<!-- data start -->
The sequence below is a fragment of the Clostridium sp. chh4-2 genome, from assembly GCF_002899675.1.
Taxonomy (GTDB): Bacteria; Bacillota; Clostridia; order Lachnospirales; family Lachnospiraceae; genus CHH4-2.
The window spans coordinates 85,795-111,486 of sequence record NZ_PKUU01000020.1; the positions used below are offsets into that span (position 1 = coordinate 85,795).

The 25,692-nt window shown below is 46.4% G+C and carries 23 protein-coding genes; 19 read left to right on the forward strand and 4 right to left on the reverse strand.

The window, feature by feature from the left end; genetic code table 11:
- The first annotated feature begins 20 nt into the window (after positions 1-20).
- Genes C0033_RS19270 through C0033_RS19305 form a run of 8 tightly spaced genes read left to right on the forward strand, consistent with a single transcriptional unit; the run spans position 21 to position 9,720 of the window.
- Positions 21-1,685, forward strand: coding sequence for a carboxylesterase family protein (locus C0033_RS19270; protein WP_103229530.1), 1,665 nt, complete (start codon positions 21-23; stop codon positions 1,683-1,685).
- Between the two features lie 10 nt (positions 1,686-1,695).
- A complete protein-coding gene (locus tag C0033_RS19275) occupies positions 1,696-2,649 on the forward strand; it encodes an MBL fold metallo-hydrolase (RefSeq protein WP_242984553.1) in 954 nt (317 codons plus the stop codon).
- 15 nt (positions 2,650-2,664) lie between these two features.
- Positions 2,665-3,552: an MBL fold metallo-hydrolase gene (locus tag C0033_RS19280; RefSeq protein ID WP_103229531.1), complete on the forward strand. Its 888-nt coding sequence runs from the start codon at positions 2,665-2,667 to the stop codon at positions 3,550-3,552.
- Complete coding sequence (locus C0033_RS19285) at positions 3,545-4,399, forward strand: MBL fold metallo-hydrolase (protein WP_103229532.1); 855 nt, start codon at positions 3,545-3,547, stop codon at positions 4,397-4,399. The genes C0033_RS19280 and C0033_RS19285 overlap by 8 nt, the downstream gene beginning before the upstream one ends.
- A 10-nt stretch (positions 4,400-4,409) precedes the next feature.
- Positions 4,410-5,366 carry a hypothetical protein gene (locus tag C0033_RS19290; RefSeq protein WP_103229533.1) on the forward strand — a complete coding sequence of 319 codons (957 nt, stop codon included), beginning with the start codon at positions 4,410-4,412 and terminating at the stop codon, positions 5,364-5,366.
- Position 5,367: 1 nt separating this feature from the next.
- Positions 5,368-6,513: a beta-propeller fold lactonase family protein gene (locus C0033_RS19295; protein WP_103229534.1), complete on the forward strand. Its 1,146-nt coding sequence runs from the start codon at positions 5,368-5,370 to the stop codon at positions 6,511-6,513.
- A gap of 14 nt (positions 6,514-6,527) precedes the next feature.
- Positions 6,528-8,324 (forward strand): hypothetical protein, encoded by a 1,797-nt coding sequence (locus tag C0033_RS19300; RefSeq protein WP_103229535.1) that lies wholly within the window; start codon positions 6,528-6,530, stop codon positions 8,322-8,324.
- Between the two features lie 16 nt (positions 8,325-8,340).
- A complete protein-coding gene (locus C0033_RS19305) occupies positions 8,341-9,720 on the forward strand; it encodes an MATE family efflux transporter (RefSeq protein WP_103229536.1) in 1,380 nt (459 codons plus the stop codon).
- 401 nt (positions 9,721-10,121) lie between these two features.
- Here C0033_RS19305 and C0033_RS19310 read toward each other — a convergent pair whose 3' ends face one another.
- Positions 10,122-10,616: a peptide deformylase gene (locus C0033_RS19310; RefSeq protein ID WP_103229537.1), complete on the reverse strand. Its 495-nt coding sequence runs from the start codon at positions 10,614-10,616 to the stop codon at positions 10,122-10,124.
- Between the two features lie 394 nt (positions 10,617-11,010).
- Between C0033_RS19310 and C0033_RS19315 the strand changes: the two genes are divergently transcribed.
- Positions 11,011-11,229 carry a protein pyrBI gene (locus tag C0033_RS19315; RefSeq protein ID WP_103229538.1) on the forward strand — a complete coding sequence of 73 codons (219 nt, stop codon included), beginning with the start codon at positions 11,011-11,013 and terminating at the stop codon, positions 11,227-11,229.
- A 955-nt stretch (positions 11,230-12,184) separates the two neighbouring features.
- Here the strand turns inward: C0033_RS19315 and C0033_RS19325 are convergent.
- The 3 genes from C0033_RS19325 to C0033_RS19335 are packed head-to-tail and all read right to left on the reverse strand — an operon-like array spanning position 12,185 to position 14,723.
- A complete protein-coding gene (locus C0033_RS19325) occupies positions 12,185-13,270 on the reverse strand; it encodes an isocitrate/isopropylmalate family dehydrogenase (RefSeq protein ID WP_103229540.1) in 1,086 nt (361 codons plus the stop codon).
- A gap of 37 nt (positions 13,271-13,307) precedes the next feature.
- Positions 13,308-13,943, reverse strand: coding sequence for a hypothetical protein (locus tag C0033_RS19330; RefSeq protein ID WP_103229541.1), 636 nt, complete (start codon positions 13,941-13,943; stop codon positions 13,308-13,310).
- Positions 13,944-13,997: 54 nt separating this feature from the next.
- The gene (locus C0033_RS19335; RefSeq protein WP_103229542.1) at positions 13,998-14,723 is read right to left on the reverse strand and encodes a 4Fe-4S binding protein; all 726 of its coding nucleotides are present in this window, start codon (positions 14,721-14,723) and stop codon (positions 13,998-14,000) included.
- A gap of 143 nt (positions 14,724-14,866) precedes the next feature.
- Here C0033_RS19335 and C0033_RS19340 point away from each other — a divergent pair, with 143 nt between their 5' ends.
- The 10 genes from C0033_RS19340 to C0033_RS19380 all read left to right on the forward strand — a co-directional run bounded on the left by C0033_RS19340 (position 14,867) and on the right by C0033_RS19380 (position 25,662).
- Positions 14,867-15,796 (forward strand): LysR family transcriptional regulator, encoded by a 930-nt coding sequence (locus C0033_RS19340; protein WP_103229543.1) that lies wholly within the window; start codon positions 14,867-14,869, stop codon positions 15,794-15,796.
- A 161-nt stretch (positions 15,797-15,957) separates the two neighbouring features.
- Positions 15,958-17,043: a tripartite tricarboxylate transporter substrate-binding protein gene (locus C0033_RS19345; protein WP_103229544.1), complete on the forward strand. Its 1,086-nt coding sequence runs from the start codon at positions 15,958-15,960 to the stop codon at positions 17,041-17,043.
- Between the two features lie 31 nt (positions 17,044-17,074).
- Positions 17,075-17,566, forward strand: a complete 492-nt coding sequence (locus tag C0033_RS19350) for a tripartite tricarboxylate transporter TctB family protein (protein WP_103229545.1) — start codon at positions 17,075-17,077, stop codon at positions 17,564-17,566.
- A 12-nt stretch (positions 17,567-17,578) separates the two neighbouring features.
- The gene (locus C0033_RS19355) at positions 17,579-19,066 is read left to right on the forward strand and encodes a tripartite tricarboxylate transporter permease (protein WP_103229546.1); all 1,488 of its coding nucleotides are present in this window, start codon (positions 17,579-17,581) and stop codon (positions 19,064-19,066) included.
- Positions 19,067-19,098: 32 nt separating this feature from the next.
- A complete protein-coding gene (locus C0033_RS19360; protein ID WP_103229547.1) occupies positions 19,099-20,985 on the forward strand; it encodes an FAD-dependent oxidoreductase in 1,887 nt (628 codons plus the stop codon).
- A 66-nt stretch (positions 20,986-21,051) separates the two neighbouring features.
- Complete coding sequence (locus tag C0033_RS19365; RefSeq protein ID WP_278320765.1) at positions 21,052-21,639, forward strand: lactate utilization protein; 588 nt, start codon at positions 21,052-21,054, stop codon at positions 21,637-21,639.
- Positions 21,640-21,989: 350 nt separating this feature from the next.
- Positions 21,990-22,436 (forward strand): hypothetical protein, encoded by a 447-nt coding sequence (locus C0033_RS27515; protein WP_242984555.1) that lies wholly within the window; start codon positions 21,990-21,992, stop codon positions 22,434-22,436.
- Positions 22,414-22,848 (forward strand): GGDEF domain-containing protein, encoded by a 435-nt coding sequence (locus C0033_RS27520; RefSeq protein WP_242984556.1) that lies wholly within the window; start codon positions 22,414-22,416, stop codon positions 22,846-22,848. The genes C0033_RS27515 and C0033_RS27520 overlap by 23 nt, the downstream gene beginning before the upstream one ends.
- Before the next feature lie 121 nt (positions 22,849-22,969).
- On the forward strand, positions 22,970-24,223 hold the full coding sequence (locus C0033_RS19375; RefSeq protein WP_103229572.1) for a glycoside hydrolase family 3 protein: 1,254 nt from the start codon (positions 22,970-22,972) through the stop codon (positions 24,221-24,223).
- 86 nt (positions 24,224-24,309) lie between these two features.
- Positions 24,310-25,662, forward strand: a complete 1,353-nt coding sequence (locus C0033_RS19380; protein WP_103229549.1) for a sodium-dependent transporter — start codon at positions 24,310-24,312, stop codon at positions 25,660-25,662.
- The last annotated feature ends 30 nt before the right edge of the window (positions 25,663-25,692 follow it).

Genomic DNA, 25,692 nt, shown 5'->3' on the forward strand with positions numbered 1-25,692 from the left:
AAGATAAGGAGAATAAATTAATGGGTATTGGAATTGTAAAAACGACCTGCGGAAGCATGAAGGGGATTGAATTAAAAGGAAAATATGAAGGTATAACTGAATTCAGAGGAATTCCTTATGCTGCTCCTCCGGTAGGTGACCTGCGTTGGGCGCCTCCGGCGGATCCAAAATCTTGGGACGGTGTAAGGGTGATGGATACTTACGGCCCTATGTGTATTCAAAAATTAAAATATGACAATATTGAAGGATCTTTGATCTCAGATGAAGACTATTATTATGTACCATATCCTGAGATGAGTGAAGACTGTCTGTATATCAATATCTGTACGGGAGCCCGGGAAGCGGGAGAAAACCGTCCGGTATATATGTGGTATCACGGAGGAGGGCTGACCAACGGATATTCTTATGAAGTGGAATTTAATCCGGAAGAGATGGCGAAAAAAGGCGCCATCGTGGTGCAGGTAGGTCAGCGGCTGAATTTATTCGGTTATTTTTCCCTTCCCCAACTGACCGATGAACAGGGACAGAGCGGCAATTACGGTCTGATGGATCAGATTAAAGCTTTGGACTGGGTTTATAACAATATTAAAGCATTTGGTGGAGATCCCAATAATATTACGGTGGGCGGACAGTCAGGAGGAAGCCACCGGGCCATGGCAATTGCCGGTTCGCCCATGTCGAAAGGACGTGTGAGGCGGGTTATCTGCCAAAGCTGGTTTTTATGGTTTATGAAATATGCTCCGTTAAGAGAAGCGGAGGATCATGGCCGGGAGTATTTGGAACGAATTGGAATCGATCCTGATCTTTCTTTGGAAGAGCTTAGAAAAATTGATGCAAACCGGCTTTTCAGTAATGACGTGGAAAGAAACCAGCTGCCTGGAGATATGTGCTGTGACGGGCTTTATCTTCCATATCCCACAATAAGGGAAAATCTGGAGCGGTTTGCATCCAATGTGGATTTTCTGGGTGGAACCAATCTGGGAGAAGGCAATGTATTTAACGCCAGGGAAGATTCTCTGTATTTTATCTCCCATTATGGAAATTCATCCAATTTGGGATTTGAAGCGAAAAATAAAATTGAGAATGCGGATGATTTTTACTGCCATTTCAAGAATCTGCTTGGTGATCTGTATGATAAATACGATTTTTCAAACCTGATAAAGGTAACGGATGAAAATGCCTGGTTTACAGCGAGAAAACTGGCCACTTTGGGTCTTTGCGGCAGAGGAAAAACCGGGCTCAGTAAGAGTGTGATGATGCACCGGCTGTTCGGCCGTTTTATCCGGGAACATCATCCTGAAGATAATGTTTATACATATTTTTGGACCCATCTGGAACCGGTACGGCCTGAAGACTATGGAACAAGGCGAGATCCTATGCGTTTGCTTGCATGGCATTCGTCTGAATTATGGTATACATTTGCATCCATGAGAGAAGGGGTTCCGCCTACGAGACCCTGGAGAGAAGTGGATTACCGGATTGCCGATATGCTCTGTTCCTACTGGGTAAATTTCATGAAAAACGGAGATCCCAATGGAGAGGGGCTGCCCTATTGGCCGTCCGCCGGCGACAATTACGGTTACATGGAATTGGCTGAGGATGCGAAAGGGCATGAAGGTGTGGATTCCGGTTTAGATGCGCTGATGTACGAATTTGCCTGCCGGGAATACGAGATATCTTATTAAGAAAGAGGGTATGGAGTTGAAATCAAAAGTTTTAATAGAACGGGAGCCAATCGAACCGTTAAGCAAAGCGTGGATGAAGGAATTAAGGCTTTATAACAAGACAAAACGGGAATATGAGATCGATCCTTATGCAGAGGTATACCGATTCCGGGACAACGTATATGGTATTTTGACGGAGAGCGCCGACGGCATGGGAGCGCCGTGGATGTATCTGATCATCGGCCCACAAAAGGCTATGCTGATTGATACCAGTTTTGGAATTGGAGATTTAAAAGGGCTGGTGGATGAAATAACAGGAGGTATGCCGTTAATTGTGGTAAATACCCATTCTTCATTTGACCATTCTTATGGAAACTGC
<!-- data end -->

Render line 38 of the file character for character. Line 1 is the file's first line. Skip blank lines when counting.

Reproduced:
- The 10 genes from C0033_RS19340 to C0033_RS19380 all read left to right on the forward strand — a co-directional run bounded on the left by C0033_RS19340 (position 14,867) and on the right by C0033_RS19380 (position 25,662).